On March 1, 2017, the SGA senate voted to “take back” the Oath, in response to its alleged misuse by university administration. In particular, the authors of the bill objected to its use in marketing materials and asked that non-student use of the Oath be subject to SGA approval.
Forty eight days after that bill was passed, SLU’s Diversity Leadership Cabinet held its first Oath Week event.
Tuesday marked the start of Oath Week; four days of events intended to help students engage with the Oath of Inclusion, particularly in the wake of Senate Resolution SR007-17. The theme of this year’s Oath Week is “Reclaim the Oath” — a theme that reflects the SGA’s majority belief that the Oath of Inclusion’s original intent has been warped and forgotten in the past seven years.
“The idea of the Oath is something that I strongly believe in, but it’s the practice that has been completely thrown by the wayside,” said senior Juan Barzallo at The State of the Oath event on Tuesday.
The State of the Oath event, intended to “have student speakers share their story about how the lack of living the Oath has affected their experience,” evolved into an intimate and informal discussion on the Oath’s use (or misuse) at SLU.
About 25 students gathered in a lecture hall in Davis-Shaughnessy Hall to discuss their personal experiences with the Oath of Inclusion. The informal dialogue was led by current SGA Vice President of Diversity and Inclusion Amanda Pekau. Though she began by reading from a sheet of prepared comments, Pekau quickly tossed her script and opened the floor to comments from the attendees.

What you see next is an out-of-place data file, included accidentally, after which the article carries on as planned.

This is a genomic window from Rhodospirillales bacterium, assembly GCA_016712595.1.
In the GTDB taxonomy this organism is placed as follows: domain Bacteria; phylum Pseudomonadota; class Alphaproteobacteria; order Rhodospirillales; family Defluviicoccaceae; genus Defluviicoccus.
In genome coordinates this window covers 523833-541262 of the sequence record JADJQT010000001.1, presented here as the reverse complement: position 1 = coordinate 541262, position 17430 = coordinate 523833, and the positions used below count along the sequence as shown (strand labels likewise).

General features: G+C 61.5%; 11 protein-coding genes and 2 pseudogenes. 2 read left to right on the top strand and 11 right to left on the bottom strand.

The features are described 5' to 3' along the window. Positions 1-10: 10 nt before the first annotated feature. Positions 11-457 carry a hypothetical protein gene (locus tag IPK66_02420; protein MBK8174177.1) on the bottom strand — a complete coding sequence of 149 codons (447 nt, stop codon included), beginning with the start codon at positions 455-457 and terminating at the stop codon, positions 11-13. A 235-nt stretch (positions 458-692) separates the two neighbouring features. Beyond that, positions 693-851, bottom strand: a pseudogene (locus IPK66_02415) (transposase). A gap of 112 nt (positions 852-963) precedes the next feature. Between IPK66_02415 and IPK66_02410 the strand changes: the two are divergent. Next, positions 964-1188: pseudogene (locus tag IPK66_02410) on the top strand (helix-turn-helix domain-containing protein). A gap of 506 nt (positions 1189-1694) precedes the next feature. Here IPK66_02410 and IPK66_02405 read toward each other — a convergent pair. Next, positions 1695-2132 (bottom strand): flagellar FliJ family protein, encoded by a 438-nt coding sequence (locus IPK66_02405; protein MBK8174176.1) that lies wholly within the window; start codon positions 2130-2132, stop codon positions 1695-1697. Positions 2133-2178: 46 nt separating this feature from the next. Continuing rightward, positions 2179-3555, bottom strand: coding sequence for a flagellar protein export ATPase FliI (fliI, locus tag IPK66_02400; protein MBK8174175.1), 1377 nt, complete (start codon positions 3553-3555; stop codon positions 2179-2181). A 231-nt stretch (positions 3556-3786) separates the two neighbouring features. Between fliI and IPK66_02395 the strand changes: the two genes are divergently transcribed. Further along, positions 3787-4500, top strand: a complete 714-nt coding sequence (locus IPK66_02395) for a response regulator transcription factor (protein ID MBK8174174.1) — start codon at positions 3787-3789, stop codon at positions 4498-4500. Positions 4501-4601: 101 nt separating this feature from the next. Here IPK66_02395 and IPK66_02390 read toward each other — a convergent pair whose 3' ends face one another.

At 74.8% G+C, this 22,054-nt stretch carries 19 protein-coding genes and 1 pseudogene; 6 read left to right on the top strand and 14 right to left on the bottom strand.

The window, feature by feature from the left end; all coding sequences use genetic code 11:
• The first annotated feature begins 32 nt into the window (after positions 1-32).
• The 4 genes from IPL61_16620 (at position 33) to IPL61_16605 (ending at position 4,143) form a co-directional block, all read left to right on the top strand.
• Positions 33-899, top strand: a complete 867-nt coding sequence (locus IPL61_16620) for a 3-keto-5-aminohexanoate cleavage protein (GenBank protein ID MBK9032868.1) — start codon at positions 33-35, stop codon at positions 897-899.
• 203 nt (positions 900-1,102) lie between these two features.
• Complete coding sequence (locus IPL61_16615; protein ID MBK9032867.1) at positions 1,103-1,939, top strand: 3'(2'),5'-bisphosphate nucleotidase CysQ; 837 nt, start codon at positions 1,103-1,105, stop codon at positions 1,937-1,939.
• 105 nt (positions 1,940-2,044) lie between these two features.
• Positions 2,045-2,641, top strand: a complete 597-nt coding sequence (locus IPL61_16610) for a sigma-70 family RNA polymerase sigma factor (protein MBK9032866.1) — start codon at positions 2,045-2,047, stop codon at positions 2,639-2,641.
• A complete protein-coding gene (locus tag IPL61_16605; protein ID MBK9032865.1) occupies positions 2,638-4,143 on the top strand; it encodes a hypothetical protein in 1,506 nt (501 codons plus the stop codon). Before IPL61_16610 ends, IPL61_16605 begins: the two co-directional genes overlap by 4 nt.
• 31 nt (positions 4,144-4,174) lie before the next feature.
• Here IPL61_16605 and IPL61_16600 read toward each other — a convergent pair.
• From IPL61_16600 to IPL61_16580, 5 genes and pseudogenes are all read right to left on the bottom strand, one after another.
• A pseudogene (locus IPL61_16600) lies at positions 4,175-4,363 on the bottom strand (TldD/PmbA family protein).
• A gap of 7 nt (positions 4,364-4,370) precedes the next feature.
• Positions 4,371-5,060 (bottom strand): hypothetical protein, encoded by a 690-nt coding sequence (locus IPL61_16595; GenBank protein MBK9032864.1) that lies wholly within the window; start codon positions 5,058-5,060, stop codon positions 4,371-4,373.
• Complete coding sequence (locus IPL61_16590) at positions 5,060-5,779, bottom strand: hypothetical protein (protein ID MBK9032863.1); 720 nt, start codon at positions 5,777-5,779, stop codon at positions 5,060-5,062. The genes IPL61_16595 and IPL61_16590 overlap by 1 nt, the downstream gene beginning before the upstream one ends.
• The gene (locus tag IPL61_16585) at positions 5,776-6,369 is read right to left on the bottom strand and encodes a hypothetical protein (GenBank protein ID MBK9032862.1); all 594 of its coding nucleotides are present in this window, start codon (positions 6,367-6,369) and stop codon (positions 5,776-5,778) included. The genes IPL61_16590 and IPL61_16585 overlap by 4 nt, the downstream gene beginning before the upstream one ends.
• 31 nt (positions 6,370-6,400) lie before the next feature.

Most of the students present felt that the Oath was being used as a marketing tool to mislead students from marginalized populations. “I think it definitely created a very false image of what SLU is,” said a first-year student.
“[The Oath] was literally on everything I ever received from SLU.”
Many of the attendees were members of the SGA or well-known activists on SLU’s campus, all of whom were clearly sympathetic to this point of view.
The majority of the conversation revolved around the Oath’s intended purpose. Senior Ronald Clark reads it as a direct challenge. “[The Oath of Inclusion] says something about ‘we do not succeed by our individual ambitions, but by learning about each other,’ and I think it’s pretty bizarre that people tend to stick to their own bubbles, which tend to be pretty monochromatic,” said Clark.
A major point of agreement was that SLU as an institution needs to be actively involved in holding itself and its students accountable to the goals of the Oath. “If the institution doesn’t get involved, it doesn’t matter, because we’re all talking about this for four years at a maximum and then we’re gone,” said event organizer Raquel Dominguez.
For all of the students who took to social media to express their concerns in March, when they perceived the Oath was “under attack,” student interest in the State of the Oath event was remarkably low. “I’m very frustrated with the lack of openness and the lack of concern… Most of the people on campus don’t really care,” said a first-year student from the back of the room.
Several opportunities remain to participate in Oath Week events. There will be an “Activism at SLU” panel on Thursday evening and a closing event called “Reclaim the Oath” on Friday. The week will end with a SafeZone training on Sunday, April 23. For more details on DLC’s Oath Week, see the SGA special announcement email, sent on April 18.